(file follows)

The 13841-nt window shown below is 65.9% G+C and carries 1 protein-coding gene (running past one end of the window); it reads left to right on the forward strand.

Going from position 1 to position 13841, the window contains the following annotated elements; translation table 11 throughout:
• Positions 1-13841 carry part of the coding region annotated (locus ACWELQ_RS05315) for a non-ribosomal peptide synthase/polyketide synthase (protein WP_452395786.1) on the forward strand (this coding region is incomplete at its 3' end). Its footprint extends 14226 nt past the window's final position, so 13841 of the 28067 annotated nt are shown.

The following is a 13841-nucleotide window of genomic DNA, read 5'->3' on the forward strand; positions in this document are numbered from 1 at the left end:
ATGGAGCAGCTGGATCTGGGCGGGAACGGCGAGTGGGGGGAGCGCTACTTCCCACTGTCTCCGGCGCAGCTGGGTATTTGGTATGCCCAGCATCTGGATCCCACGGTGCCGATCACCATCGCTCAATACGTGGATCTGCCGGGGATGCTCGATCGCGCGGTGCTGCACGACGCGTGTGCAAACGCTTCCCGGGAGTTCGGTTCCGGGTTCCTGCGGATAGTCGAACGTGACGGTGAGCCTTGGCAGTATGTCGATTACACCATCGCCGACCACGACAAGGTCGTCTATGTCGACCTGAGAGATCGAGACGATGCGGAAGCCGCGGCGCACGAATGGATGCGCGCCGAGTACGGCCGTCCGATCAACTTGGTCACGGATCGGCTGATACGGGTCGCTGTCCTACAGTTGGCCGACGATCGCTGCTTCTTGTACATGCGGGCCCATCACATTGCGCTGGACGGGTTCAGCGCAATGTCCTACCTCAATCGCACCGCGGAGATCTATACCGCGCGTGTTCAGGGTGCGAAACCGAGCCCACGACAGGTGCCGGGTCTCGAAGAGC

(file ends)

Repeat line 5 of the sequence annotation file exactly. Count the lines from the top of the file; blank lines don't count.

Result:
ATGGAGCAGCTGGATCTGGGCGGGAACGGCGAGTGGGGGGAGCGCTACTTCCCACTGTCTCCGGCGCAGCTGGGTATTTGGTATGCCCAGCATCTGGATCCCACGGTGCCGATCACCATCGCTCAATACGTGGATCTGCCGGGGATGCTCGATCGCGCGGTGCTGCACGACGCGTGTGCAAACGCTTCCCGGGAGTTCGGTTCCGGGTTCCTGCGGATAGTCGAACGTGACGGTGAGCCTTGGCAGTATGTCGATTACACCATCGCCGACCACGACAAGGTCGTCTATGTCGACCTGAGAGATCGAGACGATGCGGAAGCCGCGGCGCACGAATGGATGCGCGCCGAGTACGGCCGTCCGATCAACTTGGTCACGGATCGGCTGATACGGGTCGCTGTCCTACAGTTGGCCGACGATCGCTGCTTCTTGTACATGCGGGCCCATCACATTGCGCTGGACGGGTTCAGCGCAATGTCCTACCTCAATCGCACCGCGGAGATCTATACCGCGCGTGTTCAGGGTGCGAAACCGAGCCCACGACAGGTGCCGGGTCTCGAAGAGC